Sleep despite the winter bugs
In Winter, the likelihood of having a sick child increases and that can bring with it a whole host of sleep issues. Children's Sleep Expert, Natalie Preston, gives us her top tips for getting everybody sleeping through the night (in their own beds!) as quickly as possible.
The onset of the colder weather brings colds and coughs which spread very quickly between children. Dealing with a poorly child is very intense, especially if you’re trying to manage time off work or looking after other children as well. But what often feels like the hardest part is the lack of sleep.
It’s brutal when your child suddenly needs tending to every hour or two throughout the night because they’re feeling really grotty. And to make matters worse, this is now a prime breeding ground for developing sleeping habits that you probably don’t want to continue with once the virus has run its course and everyone’s perfectly healthy again.
Why does this happen?
The problem arises because you’re tired, your child is tired, and so this is where you end up doing whatever is necessary to maximise sleep. Obviously, your child needs you to parent them in a more intense way during this time, and so you should. But the million-dollar question is…
How can you avoid this becoming a permanent arrangement?
1. Don’t jump in at the deep end.
Just because your child has a cold doesn’t mean you automatically have to cuddle them to sleep or bring them into your bed for the night (unless you want to of course). Try and think of a soothing ladder and take one step up the ladder by giving a little more soothing than normal and then see if that’s ok for your child.
This might look like an extra-long cuddle, a bit of a stroke and leaving the door ajar. If this doesn’t work, take another step up the ladder and give a little more soothing, maybe staying and stroking them until they’re very sleepy but not yet asleep. And continue stepping up the ladder little by little until you find a level that is acceptable to them but as low as you can get away with.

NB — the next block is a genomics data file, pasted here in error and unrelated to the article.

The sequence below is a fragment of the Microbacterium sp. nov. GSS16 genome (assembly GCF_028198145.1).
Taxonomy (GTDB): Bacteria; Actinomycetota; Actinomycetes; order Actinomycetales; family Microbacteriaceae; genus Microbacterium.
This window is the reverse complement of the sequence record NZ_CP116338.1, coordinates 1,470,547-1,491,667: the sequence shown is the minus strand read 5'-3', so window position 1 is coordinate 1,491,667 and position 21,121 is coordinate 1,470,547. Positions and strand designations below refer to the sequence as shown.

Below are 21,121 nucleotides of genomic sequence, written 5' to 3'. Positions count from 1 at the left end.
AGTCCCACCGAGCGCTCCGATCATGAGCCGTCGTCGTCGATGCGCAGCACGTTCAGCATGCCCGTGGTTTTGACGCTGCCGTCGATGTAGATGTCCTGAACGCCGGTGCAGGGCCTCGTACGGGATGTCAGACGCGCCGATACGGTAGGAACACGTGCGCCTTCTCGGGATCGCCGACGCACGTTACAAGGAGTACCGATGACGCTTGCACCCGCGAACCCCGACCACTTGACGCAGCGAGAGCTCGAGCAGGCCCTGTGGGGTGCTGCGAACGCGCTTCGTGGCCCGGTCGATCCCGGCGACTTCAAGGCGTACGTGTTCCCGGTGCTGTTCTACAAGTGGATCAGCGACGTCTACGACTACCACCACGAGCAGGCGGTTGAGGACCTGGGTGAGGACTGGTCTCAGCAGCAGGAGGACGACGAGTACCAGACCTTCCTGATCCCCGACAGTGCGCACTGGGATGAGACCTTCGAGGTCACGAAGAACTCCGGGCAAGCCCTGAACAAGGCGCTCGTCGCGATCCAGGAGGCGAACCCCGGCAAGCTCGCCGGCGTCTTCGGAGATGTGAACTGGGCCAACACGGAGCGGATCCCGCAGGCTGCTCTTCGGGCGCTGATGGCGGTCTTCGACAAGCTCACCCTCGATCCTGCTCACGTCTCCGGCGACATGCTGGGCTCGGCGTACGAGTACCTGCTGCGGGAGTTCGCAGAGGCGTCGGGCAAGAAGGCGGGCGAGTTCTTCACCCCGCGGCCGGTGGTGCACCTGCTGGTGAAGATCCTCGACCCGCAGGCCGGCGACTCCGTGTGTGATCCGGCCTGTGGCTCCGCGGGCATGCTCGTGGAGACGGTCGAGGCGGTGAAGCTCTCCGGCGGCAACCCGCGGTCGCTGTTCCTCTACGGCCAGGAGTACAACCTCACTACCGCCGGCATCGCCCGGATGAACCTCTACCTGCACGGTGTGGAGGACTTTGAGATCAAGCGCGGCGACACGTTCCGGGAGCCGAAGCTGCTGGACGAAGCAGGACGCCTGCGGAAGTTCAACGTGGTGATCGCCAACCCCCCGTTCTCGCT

2. Try and keep one eye on the long term.
As tempting as it is to just open your bed to maximise sleep, if this isn’t something you want to continue with, try to find another way to get your child back off to sleep. That might mean you get a little less sleep that night. But you’re playing a long game here so if it takes twice as long but you can get them back to sleep in their own bed then you’re winning.
If you feel you need to monitor them throughout the night by co-sleeping then it’s better for you to sleep in with them rather than have them in your bed. It’ll be a lot easier for you to leave their room than it will be to remove them from yours.
3. Revert back as quickly as possible.
A cold is usually only very bad for two to three nights. The snot and mucus, however, can last for several weeks and generally bothers you more than it bothers your child. As soon as their temperature has dropped and they seem well in themselves again, it’s time to head back down that soothing ladder.
If they let you and depending on where your starting point was, you may be able to jump back down in one go. If not, step down one step at a time but don’t hang around for too long. It shouldn’t take more than a few days for a new habit to be formed. Be prepared that they might protest a little. But it won’t last for long if the habit isn’t too ingrained.
As for what you can do to ease their symptoms overnight, it depends a little on the age. For babies, a saline nasal spray and snot sucker (I’m sure there’s a more technical term but you’ll know what I mean if you’re a parent of a baby) are both essentials tools. An older baby won’t allow you to interfere up their nose so a bit of decongestant rub or a plug-in work wonders.
Some people swear by humidifiers in the room. And of course the trusted dose of paracetamol or ibuprofen, the latter being more effective at bringing down the temperature. And don’t forget to wash your hand’s lots to prevent the merry-go-round of germs spreading from one family member to the next. Here’s hoping you avoid the worst of the winter bugs.